STUDENTS EXAMINE THE INTERSECTION OF CULTURE AND TECHNOLOGY
The role of technology in culture, work and regional economies has become more important and complex in the last two decades. Leaders at the University of Texas at Dallas (UTD) saw the need for greater research, workforce training and programming to ensure the DFW Region is leading the way in future work.
In 2015, UTD created the School of Arts, Technology, and Emerging Communication (ATEC) to engage artists, designers, scientists, researchers and reflective practitioners across multiple disciplines in collaborative activities to create new knowledge, explore the expressive possibilities and assess the cultural impact of emerging technologies.
“Our goal in ATEC is to encourage students to think complexly about technology, about culture and about the many ways in which the two are inextricably entangled,” says Dr. Anne Balsamo, dean of the school, Arts and Technology Distinguished University Chair, and Arts and Humanities Distinguished Chair, on the program website.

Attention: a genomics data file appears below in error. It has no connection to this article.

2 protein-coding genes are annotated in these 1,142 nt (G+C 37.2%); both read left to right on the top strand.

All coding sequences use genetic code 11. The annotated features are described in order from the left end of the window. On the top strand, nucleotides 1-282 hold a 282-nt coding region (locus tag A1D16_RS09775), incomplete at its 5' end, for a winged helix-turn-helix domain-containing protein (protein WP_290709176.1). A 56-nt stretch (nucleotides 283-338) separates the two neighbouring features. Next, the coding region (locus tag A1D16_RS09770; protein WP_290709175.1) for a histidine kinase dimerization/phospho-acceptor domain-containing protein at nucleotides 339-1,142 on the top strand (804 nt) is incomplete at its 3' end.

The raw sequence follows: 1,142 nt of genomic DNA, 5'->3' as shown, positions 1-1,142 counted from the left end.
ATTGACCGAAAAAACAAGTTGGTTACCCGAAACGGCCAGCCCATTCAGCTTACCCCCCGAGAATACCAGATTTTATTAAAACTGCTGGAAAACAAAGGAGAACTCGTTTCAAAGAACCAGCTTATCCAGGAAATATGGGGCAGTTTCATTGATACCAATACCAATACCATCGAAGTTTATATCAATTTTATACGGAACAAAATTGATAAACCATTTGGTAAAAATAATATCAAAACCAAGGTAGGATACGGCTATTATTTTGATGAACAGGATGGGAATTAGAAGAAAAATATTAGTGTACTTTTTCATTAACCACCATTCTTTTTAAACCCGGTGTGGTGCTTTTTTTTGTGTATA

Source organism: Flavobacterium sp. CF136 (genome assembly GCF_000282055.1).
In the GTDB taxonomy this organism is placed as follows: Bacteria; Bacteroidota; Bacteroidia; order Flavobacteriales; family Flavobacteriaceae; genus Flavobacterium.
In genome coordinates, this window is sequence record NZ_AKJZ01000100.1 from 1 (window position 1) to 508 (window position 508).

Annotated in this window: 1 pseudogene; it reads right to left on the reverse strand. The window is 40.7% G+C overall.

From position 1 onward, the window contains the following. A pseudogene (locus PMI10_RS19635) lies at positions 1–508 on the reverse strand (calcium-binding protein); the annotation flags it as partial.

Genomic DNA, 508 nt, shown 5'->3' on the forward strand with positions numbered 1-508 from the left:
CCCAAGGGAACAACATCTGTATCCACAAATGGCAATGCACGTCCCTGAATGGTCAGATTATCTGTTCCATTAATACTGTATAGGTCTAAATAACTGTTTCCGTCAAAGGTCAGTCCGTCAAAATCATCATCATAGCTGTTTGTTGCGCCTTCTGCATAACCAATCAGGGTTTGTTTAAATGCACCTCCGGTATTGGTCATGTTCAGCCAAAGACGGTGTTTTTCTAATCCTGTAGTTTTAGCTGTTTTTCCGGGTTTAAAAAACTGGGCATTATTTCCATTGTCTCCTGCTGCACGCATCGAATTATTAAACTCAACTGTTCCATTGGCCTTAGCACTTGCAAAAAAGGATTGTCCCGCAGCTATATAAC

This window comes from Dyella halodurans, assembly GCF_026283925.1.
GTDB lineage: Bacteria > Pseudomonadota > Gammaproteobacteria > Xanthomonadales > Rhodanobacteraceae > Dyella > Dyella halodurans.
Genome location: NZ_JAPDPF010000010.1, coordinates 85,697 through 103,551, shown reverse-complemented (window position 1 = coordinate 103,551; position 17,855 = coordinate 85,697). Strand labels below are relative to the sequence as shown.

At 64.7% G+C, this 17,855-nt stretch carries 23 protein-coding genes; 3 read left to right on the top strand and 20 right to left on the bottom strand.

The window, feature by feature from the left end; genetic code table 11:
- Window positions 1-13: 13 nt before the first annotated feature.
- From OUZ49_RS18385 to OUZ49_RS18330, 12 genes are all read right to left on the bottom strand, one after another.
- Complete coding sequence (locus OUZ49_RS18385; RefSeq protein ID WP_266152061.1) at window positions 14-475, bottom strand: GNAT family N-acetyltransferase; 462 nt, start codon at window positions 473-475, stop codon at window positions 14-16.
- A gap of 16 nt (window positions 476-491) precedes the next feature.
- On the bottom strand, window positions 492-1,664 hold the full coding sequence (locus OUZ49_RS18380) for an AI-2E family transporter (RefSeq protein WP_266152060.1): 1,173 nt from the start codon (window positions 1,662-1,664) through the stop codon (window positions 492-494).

Students, faculty and researchers collaborate on Intentional Future-Making through the creation of new cultural forms, the design of new technological experiences and the transformation of the culture industries. The cross-discipline work at ATEC has already created recognized technological advances.
The Center for Modeling and Simulation and the Virtual Humans and Synthetic Societies Lab, both led by ATEC professor Dr. Marjorie Zielke, have developed an emotive “Virtual Reality Patient,” in conjunction with Southwestern Medical Foundation, that medical students are able to use to improve patient communication skills. The center also has received a clinical trial planning grant from the National Institutes of Health to explore virtual reality graded exposure therapy for those with chronic back pain.
ATEC’s success with 3D VR gained notoriety and created opportunities for partnerships and grants from top national intelligence organizations. The First Person Cultural Trainer project teaches soldiers the values and norms of Iraqi and Afghan cultures, develops the Army’s soldier and civilian leaders, and is supported and sponsored by the U.S. Army Training and Doctrine Command G-2 Intelligence Support Activity.
This article is part of the 2020 Higher Education Review Magazine.